Whereas in my cabin I had needed to put on shoes and a big jacket to go outside and check if it was raining or if the stars were out and there was a chance to see the northern lights I could now see the sky and the view from my bed, the couch, the table, even from in the bathtub if I leaned a little to the left.

Suite on Hurtigruten's MS Midnatsol

The dining room and meals are the same regardless of the kind of room or suite you’re in, but the suites had the option to have breakfast in bed for 125 NOK (around $20 Aussie dollars). It was a selection of the same food I could have had for free downstairs in the dining room, but I had to try it on my first morning, and almost clapped when a trolley that would have had trouble fitting into my old cabin arrived with fresh fruit, breads, cold cuts, eggs and coffee.

It was heaven. A little slice of heaven travelling through the fjords and upgrading mid-trip is a travel tip I may be a fool to share with others. I have now promised myself I’ll try to end every cruise with such a treat. If I get there before you, that is!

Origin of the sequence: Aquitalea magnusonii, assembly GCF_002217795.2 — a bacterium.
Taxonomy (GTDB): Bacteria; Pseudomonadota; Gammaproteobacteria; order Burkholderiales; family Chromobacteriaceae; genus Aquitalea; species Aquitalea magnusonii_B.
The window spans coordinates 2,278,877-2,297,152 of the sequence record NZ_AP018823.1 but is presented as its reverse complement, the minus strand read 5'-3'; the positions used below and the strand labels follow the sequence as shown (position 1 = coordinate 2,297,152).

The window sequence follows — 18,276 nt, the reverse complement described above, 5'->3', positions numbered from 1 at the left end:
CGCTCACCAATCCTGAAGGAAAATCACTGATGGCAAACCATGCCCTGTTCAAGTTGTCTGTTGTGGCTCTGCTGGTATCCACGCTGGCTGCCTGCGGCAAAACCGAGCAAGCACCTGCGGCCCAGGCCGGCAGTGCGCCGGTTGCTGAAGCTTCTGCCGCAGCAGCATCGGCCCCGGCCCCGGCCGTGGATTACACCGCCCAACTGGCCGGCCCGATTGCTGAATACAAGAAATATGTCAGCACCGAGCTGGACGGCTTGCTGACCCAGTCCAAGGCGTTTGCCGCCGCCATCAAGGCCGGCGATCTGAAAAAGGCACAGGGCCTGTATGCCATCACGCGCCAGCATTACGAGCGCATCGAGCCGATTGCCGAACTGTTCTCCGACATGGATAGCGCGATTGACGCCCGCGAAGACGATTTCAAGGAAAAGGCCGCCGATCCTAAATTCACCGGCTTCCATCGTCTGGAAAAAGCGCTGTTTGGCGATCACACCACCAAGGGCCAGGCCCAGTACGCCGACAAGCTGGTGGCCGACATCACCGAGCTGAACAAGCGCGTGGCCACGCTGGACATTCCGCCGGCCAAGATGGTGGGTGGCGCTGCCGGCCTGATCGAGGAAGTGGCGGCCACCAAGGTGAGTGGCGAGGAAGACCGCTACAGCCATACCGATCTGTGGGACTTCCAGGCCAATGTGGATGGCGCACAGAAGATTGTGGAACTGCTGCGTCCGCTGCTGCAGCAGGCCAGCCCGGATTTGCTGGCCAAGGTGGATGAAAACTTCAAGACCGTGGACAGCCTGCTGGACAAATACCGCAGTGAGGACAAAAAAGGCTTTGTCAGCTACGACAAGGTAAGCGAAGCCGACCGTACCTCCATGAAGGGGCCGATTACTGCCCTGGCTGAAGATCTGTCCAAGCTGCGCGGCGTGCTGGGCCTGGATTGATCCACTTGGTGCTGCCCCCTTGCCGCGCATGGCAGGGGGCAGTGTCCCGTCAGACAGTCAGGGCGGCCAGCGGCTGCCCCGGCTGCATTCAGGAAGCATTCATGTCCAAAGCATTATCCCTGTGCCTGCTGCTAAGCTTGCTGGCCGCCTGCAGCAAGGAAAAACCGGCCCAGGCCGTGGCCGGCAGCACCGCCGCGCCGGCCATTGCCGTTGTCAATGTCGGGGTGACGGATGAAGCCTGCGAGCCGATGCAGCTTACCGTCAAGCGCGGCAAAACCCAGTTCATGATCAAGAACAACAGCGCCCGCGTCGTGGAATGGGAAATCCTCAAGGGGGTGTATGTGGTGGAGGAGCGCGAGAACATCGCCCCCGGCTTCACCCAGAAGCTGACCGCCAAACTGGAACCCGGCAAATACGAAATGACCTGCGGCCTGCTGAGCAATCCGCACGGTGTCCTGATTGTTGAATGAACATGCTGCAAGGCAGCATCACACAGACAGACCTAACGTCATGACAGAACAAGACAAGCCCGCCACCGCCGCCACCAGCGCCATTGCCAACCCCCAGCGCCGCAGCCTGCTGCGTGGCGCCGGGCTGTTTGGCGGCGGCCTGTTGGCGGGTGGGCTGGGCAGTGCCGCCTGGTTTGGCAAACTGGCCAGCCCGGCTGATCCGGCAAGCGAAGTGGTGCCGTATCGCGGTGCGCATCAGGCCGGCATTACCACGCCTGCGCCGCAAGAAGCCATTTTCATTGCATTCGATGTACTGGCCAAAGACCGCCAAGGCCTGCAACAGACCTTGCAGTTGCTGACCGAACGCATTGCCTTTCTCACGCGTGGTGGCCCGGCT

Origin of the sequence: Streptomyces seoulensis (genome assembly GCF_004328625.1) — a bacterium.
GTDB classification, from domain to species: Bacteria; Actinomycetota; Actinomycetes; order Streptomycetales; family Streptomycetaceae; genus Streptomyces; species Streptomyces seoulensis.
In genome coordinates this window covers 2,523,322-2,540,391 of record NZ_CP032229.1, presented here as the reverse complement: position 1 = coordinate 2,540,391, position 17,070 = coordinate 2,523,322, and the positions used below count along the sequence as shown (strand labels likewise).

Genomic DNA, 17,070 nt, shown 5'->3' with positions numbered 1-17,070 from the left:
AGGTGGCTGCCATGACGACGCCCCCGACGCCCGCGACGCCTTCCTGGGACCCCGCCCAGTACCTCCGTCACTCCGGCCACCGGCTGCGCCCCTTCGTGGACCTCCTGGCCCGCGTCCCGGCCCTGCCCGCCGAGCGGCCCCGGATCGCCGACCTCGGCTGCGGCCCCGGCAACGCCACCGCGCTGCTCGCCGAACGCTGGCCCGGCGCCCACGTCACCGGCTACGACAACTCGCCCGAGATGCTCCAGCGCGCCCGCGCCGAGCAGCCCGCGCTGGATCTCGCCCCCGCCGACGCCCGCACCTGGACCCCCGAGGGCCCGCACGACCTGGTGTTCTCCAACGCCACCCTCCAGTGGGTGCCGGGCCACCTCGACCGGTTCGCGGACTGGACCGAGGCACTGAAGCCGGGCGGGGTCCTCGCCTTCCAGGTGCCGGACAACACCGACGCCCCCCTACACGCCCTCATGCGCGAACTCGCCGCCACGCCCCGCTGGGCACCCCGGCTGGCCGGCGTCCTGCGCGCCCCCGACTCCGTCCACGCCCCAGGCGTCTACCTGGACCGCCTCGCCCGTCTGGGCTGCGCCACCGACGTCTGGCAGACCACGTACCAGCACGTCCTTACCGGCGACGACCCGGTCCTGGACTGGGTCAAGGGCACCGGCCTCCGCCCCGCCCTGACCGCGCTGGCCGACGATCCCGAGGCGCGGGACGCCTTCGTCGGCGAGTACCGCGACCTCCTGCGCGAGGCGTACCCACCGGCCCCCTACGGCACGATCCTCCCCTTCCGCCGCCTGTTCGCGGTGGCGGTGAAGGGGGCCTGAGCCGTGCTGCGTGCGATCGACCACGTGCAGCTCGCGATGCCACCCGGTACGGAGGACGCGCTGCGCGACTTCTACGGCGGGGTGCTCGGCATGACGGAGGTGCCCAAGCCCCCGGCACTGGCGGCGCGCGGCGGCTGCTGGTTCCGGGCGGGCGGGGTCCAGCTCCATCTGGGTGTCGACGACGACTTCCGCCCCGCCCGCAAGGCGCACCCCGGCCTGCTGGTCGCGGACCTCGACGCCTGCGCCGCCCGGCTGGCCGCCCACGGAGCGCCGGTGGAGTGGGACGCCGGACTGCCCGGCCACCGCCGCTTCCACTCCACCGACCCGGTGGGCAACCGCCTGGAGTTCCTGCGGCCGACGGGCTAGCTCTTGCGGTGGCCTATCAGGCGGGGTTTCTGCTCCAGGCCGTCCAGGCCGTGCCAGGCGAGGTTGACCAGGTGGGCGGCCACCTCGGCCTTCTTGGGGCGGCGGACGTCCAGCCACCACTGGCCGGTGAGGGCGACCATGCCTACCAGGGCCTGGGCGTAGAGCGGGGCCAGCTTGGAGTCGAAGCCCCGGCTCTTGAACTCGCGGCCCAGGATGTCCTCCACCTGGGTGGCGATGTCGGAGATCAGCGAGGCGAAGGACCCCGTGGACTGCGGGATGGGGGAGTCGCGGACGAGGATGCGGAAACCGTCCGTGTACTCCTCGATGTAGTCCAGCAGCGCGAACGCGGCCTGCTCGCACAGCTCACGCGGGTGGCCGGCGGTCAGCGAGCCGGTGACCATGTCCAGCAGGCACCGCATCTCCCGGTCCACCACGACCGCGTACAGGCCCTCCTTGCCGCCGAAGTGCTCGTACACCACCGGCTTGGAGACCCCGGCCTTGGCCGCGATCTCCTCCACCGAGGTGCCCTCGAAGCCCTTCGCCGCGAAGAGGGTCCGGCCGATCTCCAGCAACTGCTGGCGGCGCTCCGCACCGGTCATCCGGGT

Amanda Woods was a guest of Bentours on Hurtigruten and flew with assistance from Virgin Atlantic

Want to know more about a Hurtigruten Cruise in Norway? Check out my Chasing the Northern Lights in Norway story, learn about the Hurtigruten cruise excursions  or check out the travel tips from onboard astronomer Ian Ridpath.

And if you love cruising you may also want to check out my reviews of Azamara Quest in the Mediterranean, cruising the South Pacific with Holland America’s MS Oosterdam, and a river cruise with a difference in Venice on Uniworld’s River Countess. Or you may like to find out what it’s like to spend a week on a luxury hotel barge holiday in Burgundy.

If you liked this story and fancy sharing it, here’s a Pin we prepared earlier…

Half way through my Hurtigruten cruise in Norway I changed from a cabin to a suite. So how did they really compare and is it worth the extra money for a bit of luxury?

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  1. Helen FREDERIKSEN says

    OMG what a wonderful story and beautiful photos Amanda Woods.